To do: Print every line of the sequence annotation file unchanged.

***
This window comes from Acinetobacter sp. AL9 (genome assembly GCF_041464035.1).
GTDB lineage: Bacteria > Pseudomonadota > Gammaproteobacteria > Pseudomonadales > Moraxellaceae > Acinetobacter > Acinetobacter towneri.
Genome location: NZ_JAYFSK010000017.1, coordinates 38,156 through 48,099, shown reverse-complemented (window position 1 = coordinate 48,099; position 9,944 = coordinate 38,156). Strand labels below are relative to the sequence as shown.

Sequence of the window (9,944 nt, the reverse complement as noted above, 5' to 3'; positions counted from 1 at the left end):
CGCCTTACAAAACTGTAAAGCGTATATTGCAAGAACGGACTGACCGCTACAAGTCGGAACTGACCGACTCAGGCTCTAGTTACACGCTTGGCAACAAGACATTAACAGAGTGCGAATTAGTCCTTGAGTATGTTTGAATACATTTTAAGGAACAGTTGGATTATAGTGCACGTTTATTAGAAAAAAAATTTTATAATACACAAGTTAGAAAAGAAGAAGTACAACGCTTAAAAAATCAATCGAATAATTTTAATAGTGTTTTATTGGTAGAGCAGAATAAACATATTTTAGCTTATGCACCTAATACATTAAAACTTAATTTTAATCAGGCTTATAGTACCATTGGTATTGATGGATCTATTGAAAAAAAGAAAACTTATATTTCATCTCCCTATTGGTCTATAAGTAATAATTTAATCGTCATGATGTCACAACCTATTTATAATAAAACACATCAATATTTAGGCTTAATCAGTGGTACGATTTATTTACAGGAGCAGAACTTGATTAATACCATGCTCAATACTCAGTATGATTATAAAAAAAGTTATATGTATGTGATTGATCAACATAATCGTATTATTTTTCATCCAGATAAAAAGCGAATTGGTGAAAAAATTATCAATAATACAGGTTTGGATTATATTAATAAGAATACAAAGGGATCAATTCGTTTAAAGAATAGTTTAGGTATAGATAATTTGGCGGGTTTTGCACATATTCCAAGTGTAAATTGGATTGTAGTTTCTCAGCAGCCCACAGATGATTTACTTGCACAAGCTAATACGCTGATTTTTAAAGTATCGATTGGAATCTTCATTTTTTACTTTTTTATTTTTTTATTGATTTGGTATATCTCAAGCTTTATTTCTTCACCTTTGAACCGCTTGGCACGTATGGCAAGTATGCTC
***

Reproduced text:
This window comes from Acinetobacter sp. AL9 (genome assembly GCF_041464035.1).
GTDB lineage: Bacteria > Pseudomonadota > Gammaproteobacteria > Pseudomonadales > Moraxellaceae > Acinetobacter > Acinetobacter towneri.
Genome location: NZ_JAYFSK010000017.1, coordinates 38,156 through 48,099, shown reverse-complemented (window position 1 = coordinate 48,099; position 9,944 = coordinate 38,156). Strand labels below are relative to the sequence as shown.

Sequence of the window (9,944 nt, the reverse complement as noted above, 5' to 3'; positions counted from 1 at the left end):
CGCCTTACAAAACTGTAAAGCGTATATTGCAAGAACGGACTGACCGCTACAAGTCGGAACTGACCGACTCAGGCTCTAGTTACACGCTTGGCAACAAGACATTAACAGAGTGCGAATTAGTCCTTGAGTATGTTTGAATACATTTTAAGGAACAGTTGGATTATAGTGCACGTTTATTAGAAAAAAAATTTTATAATACACAAGTTAGAAAAGAAGAAGTACAACGCTTAAAAAATCAATCGAATAATTTTAATAGTGTTTTATTGGTAGAGCAGAATAAACATATTTTAGCTTATGCACCTAATACATTAAAACTTAATTTTAATCAGGCTTATAGTACCATTGGTATTGATGGATCTATTGAAAAAAAGAAAACTTATATTTCATCTCCCTATTGGTCTATAAGTAATAATTTAATCGTCATGATGTCACAACCTATTTATAATAAAACACATCAATATTTAGGCTTAATCAGTGGTACGATTTATTTACAGGAGCAGAACTTGATTAATACCATGCTCAATACTCAGTATGATTATAAAAAAAGTTATATGTATGTGATTGATCAACATAATCGTATTATTTTTCATCCAGATAAAAAGCGAATTGGTGAAAAAATTATCAATAATACAGGTTTGGATTATATTAATAAGAATACAAAGGGATCAATTCGTTTAAAGAATAGTTTAGGTATAGATAATTTGGCGGGTTTTGCACATATTCCAAGTGTAAATTGGATTGTAGTTTCTCAGCAGCCCACAGATGATTTACTTGCACAAGCTAATACGCTGATTTTTAAAGTATCGATTGGAATCTTCATTTTTTACTTTTTTATTTTTTTATTGATTTGGTATATCTCAAGCTTTATTTCTTCACCTTTGAACCGCTTGGCACGTATGGCAAGTATGCTC